My school fails at computer security...

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hintss
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My school fails at computer security...

Postby hintss » Thu May 06, 2010 6:07 am UTC

A few days ago, I walked up to the librarian and asked where the manual for the library management software (destiny by follet) was so I could borrow it, and she just plain out told me where it was (easily student accessible, unlocked cabinet).

Later, I opened it up, and on the second page, it warned to immediately change the default administrative password. 6 pages in, and they had written the new password inside the manual. After checking in the web interface at home, that was a nonworking account, but it would've likely worked at some point, right? Then, so I keep reading on, and 2 chapters later, they had written another non-working login and a working one.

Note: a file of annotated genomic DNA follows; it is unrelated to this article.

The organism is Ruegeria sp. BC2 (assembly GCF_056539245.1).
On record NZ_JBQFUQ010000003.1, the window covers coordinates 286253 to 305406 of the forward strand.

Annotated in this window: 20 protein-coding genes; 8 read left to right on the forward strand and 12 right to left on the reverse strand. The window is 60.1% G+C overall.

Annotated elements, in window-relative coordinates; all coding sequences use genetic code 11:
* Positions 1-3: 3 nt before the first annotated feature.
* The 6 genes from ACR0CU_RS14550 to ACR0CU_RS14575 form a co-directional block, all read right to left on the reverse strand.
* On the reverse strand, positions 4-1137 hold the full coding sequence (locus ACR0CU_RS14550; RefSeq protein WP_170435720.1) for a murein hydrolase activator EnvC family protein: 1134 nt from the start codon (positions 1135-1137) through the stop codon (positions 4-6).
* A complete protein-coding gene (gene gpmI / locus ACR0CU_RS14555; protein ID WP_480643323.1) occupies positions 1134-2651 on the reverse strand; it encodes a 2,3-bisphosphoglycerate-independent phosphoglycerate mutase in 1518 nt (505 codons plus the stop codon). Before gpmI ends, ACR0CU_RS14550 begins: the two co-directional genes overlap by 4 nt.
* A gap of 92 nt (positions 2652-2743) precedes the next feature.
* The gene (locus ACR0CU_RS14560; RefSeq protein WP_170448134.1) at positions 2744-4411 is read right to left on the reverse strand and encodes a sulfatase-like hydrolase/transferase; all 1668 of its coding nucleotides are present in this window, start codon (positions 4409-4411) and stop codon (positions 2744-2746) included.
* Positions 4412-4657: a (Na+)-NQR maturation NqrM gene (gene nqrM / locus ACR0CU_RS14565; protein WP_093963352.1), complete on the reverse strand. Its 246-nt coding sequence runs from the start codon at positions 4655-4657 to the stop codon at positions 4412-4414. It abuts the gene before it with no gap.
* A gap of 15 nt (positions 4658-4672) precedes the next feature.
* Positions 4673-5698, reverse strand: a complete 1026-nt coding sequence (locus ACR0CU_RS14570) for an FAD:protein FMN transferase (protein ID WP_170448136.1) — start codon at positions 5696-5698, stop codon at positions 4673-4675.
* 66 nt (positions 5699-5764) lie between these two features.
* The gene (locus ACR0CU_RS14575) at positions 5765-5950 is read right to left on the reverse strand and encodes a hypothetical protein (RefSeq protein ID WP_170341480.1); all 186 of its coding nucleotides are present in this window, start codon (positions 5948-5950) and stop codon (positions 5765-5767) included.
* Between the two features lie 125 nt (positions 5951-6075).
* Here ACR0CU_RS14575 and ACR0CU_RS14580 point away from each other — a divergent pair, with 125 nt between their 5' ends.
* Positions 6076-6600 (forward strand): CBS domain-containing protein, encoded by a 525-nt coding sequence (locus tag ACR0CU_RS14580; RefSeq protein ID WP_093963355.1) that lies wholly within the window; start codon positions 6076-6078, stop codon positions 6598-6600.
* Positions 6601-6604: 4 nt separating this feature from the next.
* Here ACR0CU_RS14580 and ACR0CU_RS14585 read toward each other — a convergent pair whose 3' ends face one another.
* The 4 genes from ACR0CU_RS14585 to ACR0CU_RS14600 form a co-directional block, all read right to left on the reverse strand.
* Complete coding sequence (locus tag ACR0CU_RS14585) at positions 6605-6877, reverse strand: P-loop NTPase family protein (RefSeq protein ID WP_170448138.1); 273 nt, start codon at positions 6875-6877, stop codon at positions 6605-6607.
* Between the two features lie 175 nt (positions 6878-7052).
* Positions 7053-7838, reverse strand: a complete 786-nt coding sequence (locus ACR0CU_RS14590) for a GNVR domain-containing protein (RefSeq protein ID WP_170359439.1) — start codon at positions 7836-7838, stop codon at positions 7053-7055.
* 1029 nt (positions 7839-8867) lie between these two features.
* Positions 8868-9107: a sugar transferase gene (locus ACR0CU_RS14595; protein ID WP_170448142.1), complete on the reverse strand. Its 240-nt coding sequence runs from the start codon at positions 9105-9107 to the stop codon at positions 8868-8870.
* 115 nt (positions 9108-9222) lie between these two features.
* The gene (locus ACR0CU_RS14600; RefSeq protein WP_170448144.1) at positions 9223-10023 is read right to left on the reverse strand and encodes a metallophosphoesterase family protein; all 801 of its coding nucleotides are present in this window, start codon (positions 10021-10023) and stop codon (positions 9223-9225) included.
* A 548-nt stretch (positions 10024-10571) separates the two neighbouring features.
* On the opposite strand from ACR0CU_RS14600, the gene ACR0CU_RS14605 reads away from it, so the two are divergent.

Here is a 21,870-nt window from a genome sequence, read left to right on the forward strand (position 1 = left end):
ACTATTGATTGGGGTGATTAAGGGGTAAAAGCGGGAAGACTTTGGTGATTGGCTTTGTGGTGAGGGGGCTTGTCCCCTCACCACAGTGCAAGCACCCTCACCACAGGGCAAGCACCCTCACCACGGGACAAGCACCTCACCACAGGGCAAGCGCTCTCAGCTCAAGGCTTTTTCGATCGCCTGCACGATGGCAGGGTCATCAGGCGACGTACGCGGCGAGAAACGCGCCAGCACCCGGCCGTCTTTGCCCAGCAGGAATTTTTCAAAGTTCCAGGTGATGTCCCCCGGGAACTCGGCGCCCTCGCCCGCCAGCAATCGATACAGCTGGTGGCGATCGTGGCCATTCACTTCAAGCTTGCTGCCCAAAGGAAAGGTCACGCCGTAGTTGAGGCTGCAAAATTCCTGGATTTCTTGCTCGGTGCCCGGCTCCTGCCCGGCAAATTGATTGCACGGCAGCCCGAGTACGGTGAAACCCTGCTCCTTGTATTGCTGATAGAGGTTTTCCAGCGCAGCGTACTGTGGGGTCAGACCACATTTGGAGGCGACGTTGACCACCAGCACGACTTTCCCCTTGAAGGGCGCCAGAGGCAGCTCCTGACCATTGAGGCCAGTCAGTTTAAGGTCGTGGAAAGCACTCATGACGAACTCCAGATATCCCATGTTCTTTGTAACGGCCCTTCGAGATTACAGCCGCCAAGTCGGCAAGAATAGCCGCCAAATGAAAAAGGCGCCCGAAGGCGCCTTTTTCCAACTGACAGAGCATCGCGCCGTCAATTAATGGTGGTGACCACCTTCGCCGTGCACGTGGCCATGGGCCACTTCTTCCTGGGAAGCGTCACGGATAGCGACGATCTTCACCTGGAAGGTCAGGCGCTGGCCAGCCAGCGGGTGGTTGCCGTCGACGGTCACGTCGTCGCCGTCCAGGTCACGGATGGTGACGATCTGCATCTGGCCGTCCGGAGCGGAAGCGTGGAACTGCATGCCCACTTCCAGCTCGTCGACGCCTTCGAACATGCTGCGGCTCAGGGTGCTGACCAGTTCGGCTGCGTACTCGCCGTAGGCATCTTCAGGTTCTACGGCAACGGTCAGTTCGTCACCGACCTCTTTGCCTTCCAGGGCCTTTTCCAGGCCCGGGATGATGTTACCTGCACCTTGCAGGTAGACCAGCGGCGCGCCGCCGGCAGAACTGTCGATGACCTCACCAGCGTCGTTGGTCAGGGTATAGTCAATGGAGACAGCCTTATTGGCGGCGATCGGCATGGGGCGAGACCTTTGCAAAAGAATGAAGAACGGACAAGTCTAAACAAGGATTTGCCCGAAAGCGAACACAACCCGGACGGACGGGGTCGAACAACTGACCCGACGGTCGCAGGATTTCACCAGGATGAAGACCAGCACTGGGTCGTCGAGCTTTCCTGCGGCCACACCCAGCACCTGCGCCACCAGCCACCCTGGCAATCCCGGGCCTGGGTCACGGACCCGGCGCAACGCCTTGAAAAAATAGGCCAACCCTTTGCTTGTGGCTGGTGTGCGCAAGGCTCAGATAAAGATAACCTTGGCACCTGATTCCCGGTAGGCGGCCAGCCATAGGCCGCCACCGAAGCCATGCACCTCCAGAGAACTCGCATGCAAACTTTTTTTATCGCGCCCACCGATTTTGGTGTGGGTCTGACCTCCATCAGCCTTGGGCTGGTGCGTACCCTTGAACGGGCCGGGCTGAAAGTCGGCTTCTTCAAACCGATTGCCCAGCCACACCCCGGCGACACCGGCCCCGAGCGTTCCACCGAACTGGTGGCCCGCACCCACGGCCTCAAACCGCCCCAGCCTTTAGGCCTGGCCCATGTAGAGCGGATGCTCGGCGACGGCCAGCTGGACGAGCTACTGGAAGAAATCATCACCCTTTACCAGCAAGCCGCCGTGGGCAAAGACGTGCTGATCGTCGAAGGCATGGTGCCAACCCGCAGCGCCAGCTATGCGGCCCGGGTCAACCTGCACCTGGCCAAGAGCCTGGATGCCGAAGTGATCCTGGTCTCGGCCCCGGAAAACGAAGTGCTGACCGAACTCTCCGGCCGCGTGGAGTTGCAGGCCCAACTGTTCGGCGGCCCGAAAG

This happenned the day after I figured out how to get a Unix shell on their server remotely on their network, and my friend got suspended for making some malicious VBScript and running it on their computers.

I have already told/emailed the IT person...

Hows your schools computer security?

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Re: My school fails at computer security...

Postby Aardvarki » Thu May 06, 2010 4:01 pm UTC

My senior year in High School, myself and a dozen or so friends had admin access to our entire network. My senior prank was going to be changing my school's website (the admin account worked and there was an FTP server where all the web files were, I could connect to it from home and edit anything on the district's website I wanted to), however someone caught wind of it all and we got caught.